2. Firewall ImplementationUse of a firewall helps secure your network from cyber attacks by preventing them from accessing your system in the first place. Though there are both software and hardware options when it comes to firewalls, for businesses, it is recommended that hardware firewalls, especially Next-Generation Firewalls, be used since these protect whole systems compared to their software cousins that only protect the individual computer on which they are installed.
  3. Network Monitoring—Network monitoring, be it performed internally or provided externally through a cybersecurity partner, is a crucial aspect of cybersecurity defense. This service notifies the network administrator of any oddities such as intrusion detection and overloaded servers, which can help them to fix these issues quickly. Simply setting up cybersecurity will not be enough, these defenses need to be monitored often so that a company knows where its weaknesses lie.
  4. Employee Education—While employees are often a company’s greatest asset, they can also be its greatest cybersecurity threat. Malicious actors do make up a large portion of the threat, however, a major, fixable component is a lack of employee knowledge. The easiest way to fix this is to have company-wide training on various cyber-threats including phishing, able to trick nearly a third of employees, as well as ransomware threats. These two cybercrimes are the most egregious according to the FBI and are increasingly becoming their focus in the fight against cybercriminals, so it is especially important to educate employees in these areas. By educating employees, a company can both strengthen their cybersecurity defenses, as well as empower their employees to be more accountable for their behavior online.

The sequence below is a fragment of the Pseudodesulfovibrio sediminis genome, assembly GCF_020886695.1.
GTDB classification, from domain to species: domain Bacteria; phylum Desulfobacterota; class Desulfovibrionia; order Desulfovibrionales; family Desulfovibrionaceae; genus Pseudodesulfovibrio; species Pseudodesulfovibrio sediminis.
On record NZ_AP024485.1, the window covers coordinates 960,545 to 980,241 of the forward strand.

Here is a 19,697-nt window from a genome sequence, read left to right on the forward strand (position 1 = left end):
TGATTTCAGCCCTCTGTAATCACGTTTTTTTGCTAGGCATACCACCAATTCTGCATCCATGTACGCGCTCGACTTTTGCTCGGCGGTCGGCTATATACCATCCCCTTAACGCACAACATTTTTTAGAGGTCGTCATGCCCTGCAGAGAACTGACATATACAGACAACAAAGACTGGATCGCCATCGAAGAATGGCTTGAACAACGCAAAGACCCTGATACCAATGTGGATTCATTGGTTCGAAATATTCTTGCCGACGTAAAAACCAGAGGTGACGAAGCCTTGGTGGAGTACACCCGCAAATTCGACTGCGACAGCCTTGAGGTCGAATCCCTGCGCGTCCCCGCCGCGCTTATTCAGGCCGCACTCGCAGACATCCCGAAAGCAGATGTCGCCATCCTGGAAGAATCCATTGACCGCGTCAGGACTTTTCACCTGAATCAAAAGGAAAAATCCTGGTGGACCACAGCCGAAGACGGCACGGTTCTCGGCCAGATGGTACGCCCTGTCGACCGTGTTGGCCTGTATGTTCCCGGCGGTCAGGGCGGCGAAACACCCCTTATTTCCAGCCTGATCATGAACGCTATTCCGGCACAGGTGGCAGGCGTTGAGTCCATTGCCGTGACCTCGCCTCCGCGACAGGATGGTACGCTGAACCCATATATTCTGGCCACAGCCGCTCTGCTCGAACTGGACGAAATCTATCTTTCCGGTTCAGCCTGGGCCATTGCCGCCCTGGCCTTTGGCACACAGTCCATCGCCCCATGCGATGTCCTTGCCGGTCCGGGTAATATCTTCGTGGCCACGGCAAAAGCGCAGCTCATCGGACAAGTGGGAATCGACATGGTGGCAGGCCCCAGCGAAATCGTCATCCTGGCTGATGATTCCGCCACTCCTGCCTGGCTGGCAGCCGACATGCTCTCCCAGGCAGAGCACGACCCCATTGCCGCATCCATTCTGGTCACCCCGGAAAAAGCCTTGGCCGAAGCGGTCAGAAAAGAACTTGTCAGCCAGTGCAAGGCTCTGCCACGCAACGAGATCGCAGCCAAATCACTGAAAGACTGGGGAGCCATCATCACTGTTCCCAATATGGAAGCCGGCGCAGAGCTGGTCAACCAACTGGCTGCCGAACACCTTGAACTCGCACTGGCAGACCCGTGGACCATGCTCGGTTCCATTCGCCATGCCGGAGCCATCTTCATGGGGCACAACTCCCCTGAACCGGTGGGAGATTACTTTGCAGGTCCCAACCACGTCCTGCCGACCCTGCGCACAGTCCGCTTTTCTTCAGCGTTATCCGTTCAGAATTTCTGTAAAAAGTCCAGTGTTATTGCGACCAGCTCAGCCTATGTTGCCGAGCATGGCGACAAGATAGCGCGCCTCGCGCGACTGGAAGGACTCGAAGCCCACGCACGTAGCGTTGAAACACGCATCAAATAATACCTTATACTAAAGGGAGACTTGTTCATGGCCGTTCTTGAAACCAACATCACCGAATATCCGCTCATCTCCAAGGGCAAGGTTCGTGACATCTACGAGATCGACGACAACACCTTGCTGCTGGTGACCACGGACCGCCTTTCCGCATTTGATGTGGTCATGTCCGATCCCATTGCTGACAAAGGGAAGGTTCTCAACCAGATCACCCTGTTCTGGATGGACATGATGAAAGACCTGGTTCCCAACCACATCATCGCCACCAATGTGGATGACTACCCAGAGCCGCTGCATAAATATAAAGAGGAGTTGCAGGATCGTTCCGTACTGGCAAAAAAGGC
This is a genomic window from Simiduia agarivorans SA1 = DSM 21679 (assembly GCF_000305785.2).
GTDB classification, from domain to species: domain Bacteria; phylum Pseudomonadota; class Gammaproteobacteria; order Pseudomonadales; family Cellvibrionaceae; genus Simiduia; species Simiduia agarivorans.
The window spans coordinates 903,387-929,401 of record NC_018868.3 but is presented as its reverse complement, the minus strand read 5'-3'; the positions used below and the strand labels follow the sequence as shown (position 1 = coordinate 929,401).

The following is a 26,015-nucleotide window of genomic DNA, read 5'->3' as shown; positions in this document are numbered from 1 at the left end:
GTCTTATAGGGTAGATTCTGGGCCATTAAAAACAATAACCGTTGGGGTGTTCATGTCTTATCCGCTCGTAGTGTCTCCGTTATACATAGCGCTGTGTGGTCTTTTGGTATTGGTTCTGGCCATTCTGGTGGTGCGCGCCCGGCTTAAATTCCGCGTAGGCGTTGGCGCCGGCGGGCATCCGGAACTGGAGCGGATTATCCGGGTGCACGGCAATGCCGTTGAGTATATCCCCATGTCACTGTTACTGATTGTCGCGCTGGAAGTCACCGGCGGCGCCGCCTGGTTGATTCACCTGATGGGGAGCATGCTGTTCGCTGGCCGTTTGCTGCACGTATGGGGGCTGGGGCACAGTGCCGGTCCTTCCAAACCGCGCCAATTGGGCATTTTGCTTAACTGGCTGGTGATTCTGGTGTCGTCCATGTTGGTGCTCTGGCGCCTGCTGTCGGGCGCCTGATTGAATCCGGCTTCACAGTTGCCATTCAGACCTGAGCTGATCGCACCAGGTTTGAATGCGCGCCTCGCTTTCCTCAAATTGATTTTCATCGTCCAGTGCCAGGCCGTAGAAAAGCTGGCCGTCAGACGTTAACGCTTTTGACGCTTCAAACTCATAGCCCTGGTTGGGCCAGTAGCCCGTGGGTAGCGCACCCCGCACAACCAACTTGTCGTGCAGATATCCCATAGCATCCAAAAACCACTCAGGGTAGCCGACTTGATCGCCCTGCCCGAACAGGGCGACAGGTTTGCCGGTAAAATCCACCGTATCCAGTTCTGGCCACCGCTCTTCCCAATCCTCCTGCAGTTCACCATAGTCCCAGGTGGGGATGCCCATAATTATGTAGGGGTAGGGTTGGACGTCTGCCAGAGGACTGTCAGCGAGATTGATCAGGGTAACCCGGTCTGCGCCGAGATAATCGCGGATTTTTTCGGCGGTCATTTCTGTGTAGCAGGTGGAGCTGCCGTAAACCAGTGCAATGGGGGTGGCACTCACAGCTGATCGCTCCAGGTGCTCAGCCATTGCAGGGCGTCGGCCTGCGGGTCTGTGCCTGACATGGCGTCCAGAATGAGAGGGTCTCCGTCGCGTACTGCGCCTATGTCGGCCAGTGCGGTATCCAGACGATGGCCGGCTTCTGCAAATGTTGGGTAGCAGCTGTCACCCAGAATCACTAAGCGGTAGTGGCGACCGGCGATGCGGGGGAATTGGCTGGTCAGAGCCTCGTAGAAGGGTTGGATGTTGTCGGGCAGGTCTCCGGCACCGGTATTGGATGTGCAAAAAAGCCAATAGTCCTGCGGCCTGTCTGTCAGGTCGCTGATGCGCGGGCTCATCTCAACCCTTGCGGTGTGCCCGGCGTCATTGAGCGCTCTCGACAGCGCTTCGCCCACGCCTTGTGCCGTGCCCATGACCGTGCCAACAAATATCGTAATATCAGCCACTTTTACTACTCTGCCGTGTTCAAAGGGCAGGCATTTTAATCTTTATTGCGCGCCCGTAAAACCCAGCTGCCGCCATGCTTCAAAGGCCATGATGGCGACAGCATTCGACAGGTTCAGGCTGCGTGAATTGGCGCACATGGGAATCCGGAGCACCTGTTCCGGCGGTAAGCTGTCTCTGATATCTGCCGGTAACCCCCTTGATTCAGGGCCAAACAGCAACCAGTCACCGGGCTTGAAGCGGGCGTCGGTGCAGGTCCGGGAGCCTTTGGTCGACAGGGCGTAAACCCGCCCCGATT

Our Shared Responsibility

The major theme with National Cyber Security Awareness Month is the idea of a collective accountability when it comes to cybersecurity defenses. We are all connected through the Internet, and because of this, the NCSA emphasizes that it is our shared responsibility to protect this shared resource. This sentiment cannot be better summarized than by the following quote,

No individual, business or government entity is solely responsible for securing the Internet. Everyone has a role in securing their part of cyberspace, including the devices and networks they use. Individual actions have a collective impact and when we use the Internet safely, we make it more secure for everyone. If each of us does our part—implementing stronger security practices, raising community awareness, educating young people or training employees—together we will be a digital society safer and more resistant from attacks and more resilient if an attack occurs.

If you would like to find out more about National Cyber Security Awareness Month, please visit to learn more about how you can get involved. If you would like to enhance your own cybersecurity defenses, regardless of the size of your company, please contact Axiom Cyber Solutions to see how our managed cyber solutions can help you get and stay secure.

Hailey R. Carlson | Axiom Cyber Solutions | 10/07/2016